Universidad de Navarra
Aggression in social media: an affective-discursive approach
In this talk I develop the concept of affective-discursive practices (Wetherell, 2015, Breeze, 2019) and explain how this approach is useful to analyse aggression and hate in social media.
After a brief introduction to affect and emotion, with a focus on the central role of affective-discursive practices in understanding collective affective activity and the circulation of emotion, I focus on the concepts of hate speech and aggression, with a view to exploring how discourse analysts can shed light on these phenomena. I examine three recent case studies involving conflict in social media, centring on populist politics, migration and vaccination.
After examining how politicians and interest groups themselves perform emotions in social media, I then show how they exploit their knowledge of affective-discursive practices among their supporters and the general public in order to create an escalation of aggression within the medium. In this, both the emotion and the emoter are important factors, as are the interaction effects generated within the medium. My conclusions discuss how aggression in social media is influenced by both vertical (societal) and horizontal (medium-related) factors.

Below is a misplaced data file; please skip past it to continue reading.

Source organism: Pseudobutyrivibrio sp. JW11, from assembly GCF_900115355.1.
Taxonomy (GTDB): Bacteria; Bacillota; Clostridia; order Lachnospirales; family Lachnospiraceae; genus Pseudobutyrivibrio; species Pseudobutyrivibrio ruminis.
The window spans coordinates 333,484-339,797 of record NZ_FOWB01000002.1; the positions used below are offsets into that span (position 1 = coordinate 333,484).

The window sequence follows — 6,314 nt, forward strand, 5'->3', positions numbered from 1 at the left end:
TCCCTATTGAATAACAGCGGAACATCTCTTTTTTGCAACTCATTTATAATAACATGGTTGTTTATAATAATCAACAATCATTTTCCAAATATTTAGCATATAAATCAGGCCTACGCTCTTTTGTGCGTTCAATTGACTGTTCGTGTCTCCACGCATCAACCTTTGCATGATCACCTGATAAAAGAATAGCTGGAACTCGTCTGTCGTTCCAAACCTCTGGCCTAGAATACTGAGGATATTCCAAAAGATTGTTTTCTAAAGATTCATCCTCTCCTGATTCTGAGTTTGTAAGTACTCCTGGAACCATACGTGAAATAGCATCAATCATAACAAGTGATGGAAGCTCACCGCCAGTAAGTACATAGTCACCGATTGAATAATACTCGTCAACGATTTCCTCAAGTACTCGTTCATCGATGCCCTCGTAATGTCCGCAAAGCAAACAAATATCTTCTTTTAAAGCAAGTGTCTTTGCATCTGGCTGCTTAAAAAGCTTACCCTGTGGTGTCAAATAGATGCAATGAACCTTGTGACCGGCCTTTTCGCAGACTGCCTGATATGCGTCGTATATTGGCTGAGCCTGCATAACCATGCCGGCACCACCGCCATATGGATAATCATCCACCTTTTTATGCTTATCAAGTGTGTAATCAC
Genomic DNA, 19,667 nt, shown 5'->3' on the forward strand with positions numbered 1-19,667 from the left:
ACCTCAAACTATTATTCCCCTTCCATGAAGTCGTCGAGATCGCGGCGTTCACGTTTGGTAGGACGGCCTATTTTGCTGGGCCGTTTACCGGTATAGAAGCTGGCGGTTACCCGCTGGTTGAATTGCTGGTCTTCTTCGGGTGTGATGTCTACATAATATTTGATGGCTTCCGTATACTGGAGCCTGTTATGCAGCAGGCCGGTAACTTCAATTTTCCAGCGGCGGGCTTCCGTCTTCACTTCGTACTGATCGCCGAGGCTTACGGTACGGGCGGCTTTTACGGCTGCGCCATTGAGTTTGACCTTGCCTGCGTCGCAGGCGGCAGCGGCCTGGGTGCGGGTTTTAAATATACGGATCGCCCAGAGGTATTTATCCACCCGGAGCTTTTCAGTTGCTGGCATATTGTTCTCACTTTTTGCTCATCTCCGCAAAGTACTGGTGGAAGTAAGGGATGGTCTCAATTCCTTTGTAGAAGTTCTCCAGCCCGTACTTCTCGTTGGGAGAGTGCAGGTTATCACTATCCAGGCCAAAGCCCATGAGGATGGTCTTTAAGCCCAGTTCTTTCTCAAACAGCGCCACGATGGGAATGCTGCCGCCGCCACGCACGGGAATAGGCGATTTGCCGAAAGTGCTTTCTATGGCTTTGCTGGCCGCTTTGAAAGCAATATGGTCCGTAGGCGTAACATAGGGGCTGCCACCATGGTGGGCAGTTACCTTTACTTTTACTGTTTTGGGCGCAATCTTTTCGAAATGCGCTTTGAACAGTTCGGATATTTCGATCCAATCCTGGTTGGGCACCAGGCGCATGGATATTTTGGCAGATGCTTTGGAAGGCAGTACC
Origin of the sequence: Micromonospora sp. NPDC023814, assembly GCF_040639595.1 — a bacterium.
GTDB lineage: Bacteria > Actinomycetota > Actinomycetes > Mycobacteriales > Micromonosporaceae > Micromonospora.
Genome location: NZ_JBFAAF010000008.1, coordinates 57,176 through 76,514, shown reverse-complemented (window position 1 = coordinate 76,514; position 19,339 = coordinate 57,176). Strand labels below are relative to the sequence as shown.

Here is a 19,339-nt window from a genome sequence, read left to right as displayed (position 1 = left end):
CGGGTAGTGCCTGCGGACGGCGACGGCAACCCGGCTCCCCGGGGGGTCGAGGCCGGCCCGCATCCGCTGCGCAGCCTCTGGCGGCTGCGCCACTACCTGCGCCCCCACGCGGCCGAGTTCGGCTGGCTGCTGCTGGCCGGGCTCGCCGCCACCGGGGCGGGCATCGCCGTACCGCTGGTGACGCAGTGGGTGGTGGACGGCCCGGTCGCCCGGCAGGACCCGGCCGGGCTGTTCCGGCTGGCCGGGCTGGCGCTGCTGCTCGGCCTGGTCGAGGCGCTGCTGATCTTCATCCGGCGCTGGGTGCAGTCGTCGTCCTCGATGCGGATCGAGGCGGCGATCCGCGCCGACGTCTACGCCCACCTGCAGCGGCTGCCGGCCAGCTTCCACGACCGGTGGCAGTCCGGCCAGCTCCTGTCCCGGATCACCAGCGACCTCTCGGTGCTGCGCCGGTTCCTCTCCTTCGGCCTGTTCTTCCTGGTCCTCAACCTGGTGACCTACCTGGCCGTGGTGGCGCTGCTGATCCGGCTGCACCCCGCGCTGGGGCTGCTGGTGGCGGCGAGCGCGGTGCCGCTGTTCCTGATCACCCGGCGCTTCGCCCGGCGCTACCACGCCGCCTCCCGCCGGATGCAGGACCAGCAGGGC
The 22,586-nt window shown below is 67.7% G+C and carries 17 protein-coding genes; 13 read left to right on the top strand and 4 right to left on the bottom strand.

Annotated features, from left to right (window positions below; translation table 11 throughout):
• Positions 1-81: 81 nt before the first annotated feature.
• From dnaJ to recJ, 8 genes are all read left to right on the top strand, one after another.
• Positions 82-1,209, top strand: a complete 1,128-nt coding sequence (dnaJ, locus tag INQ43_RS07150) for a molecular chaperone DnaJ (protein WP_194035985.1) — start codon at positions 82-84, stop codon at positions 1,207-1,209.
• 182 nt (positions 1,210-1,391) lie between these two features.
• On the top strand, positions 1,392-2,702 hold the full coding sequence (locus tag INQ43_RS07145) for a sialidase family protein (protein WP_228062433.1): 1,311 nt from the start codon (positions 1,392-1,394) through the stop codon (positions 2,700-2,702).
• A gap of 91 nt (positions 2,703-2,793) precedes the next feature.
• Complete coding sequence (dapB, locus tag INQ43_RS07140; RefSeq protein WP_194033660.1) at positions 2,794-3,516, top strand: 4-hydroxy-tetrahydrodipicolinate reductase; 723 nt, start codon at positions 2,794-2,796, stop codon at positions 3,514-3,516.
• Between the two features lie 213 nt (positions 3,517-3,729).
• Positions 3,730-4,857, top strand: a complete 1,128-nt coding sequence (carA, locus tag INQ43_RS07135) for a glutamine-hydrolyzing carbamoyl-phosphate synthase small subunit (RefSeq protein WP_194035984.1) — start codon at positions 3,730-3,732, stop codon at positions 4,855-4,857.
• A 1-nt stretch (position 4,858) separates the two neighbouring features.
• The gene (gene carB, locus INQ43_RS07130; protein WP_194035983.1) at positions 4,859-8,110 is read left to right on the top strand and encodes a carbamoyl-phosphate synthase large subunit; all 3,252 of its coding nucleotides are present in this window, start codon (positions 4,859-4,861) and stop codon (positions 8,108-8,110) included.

Ruth Breeze is Principal Investigator of the Public Discourse Research Group at the Institute for Culture and Society, University of Navarra. She has published widely on political discourse, legal discourse and specialised communication. Her most recent books are Imagining the Peoples of Europe: Populist Discourses across the Political Spectrum (with Jan Zienkowski, John Benjamins, 2019), and Pandemic and Crisis Discourse: Communicating COVID-19 and Public Health Strategy (with Andreas Musolff, Sara Vilar-Lluch and Kayo Kondo, Bloomsbury, forthcoming).